As the world’s fourth most populous nation, Indonesia depends highly upon protein from the ocean to feed its population. It also has a rapidly growing economy fueled in part by the extraction of marine resources. The Indonesian government’s focus on development put a lot more emphasis on building the country’s maritime infrastructures, quadrupling its fishery production by 2019, and increasing the number of foreign tourists by more than two fold in 2019. Without sound information and decision-making tools that allow for consideration of ecosystems services values, attaining these ambitious development goals can threaten Indonesia’s rich marine resources and its highly diverse ecosystems.
Projects and Places
Fish Production in the Lesser Sunda Ecoregion
While much of the Mapping Ocean Wealth work has focused on structured habitats found near coasts, the importance of the waters of the open ocean in fisheries is also critical. These “pelagic” habitats are a place of continuous change as water moves freely from place to place. They lack clear boundaries, but they are far from uniform. Strong patterns in productivity indicate the importance of particular places and phenomenon in much the same way as more structured habitat. We began exploring such patterns in the Lesser Sunda Ecoregion. This region encompasses the southern margin of the Indonesian Through-Flow—the only deep-water connection between the Pacific and Indian Oceans. In this region, patterns of water flow reverse seasonally, but more importantly the water movements also drive a powerful upwelling, particularly in the Southeast Monsoon (April to November).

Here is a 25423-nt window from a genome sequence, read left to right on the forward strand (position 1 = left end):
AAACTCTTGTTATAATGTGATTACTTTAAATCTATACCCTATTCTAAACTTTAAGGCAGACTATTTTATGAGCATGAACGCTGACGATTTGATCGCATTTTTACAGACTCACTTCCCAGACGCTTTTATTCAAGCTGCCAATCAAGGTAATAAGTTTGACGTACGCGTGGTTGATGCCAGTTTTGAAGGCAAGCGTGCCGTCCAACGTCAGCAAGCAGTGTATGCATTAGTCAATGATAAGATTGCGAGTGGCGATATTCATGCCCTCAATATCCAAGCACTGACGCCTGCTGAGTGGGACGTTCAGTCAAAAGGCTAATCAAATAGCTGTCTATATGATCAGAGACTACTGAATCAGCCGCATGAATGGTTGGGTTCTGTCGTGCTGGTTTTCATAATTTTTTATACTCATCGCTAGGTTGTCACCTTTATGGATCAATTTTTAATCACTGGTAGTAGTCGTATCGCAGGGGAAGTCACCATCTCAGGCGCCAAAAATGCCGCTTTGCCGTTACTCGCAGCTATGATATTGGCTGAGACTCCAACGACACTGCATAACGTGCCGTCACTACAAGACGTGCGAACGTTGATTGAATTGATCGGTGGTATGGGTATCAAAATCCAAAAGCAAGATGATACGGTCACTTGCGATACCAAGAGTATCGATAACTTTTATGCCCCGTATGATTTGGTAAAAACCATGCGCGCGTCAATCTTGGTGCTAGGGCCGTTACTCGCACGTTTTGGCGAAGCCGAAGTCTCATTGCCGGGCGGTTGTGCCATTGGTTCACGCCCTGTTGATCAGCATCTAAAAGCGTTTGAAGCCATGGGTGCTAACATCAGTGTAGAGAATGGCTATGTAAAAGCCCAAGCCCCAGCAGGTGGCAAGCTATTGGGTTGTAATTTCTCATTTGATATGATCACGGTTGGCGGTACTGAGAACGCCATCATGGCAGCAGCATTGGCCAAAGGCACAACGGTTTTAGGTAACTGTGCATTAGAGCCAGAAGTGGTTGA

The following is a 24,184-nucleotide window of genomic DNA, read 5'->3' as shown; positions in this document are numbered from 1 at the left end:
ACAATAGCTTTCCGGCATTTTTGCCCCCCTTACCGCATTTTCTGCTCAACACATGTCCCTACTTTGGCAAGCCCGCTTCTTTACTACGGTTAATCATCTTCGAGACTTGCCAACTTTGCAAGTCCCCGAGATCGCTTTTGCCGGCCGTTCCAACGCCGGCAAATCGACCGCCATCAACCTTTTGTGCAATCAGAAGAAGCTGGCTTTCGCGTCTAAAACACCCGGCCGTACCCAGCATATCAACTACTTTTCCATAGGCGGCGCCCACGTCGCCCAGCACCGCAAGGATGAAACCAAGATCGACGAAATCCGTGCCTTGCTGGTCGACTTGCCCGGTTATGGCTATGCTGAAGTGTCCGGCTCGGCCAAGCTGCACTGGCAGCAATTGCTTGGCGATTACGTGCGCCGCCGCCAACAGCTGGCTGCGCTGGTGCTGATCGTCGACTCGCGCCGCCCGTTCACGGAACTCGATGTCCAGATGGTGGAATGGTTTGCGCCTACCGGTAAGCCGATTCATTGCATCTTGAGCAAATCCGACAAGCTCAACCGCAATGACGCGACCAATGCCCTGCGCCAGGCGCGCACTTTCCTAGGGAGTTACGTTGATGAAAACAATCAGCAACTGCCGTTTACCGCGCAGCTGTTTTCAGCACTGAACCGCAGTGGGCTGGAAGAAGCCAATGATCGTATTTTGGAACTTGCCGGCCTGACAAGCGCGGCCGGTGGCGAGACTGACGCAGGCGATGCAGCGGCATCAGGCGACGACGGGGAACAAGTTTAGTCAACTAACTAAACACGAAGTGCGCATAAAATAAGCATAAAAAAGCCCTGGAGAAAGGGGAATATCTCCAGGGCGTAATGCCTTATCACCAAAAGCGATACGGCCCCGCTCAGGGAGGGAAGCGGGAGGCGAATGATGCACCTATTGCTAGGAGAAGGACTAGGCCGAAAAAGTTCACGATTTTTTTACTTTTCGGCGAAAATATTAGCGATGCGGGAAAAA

The Mapping Ocean Wealth Team in Indonesia, working with partners in the Center for Coastal and Marine Resources Studies (CCMRS) and with Bogor Agricultural University (IPB), developed a model of pelagic productivity using data on temperature and sea-surface productivity. This model clearly shows the tremendously important role of monsoon upwelling in driving pelagic productivity in the Southeast Monsoon. Such knowledge will be of considerable value in developing management tools for the highly important tuna fisheries, which take place both in these waters and in adjacent international waters of the eastern Indian Ocean.
View interactive maps from this project here.
Lesser Sunda Marine Spatial Planning & MPA Network Design
Using data from Mapping Ocean Wealth, the MOW team in Indonesia carried out large scale participatory mapping effort for the entire Lesser Sunda region. Under this work, the team developed participatory mapping protocols which were tested and refined to meet key objectives. As the ultimate output of this work, the team produced a map that describes human interests and how people drive the use of marine spaces in managing marine resources. Through this effort, the team was able to identify spawning aggregations, high-value fishery species, distribution of marine mammals, and other important information that was used to inform marine planning in Lesser Sunda (both at regional scale and for provincial coastal zoning). This information was also used to refine the Lesser Sunda MPA network design.
Photo Credits (top image and in text): © Jeff Yonover